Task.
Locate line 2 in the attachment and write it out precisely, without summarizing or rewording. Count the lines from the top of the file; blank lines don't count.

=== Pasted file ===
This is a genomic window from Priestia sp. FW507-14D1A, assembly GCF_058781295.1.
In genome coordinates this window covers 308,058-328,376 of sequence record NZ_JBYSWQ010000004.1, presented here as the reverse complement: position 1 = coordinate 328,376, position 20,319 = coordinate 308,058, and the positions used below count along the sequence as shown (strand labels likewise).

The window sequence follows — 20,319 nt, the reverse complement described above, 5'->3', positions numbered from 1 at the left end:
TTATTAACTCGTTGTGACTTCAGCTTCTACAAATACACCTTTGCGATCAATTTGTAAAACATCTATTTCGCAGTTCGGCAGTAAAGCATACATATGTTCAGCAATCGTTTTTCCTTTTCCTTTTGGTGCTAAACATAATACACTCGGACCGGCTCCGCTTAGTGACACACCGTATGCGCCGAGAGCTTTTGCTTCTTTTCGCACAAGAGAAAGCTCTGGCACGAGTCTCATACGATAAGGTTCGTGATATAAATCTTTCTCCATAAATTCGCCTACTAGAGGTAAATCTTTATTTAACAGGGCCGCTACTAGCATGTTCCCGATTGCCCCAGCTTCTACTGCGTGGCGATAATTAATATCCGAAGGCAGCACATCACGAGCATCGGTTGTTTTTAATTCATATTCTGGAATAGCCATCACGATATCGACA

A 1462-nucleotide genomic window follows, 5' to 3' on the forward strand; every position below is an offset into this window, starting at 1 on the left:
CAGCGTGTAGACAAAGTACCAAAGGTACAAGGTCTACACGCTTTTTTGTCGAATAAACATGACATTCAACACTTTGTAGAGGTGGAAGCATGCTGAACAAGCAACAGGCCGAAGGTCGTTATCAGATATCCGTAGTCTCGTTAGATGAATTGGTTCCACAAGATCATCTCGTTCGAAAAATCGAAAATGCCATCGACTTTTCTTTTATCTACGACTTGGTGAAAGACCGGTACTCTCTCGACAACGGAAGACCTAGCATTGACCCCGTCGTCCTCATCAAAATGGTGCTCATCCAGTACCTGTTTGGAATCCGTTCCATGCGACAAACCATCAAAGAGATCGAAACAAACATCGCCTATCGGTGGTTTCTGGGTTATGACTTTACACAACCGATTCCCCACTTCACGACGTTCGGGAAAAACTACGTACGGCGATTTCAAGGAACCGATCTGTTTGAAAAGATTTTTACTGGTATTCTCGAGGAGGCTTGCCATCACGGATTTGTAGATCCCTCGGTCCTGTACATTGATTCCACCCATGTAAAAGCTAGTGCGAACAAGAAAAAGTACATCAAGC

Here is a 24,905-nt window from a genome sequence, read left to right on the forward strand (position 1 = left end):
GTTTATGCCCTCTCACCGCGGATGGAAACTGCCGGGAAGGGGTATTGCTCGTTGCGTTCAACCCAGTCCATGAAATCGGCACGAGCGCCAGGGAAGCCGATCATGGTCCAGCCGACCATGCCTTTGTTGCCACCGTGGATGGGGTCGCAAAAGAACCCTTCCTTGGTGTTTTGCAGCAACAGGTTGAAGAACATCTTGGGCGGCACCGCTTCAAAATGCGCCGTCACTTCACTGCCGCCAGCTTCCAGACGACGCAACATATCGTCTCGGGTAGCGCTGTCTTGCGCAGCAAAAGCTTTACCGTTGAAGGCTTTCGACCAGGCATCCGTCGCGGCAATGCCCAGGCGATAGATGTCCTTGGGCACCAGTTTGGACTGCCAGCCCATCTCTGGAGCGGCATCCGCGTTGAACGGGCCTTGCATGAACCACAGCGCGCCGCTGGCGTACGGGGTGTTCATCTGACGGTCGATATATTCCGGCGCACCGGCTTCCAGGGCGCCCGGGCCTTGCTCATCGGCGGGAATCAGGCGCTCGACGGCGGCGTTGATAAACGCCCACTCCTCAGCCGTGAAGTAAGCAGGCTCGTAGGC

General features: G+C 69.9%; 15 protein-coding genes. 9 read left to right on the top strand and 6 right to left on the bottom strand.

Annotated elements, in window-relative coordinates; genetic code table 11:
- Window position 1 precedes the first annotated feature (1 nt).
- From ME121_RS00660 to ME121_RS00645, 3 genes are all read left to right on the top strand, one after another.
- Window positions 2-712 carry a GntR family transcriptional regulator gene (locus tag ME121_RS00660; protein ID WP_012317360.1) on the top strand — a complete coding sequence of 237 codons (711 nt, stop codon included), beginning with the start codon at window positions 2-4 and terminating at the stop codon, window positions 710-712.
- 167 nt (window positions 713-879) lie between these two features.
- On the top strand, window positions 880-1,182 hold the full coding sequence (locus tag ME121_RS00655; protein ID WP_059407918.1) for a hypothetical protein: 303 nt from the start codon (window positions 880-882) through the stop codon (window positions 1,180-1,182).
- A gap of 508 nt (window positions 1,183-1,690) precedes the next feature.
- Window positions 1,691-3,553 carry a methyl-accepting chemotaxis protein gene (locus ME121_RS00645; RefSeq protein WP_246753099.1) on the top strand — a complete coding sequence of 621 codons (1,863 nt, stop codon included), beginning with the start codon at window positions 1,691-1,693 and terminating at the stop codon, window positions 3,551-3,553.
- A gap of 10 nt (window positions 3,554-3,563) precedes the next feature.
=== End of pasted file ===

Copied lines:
In genome coordinates this window covers 308,058-328,376 of sequence record NZ_JBYSWQ010000004.1, presented here as the reverse complement: position 1 = coordinate 328,376, position 20,319 = coordinate 308,058, and the positions used below count along the sequence as shown (strand labels likewise).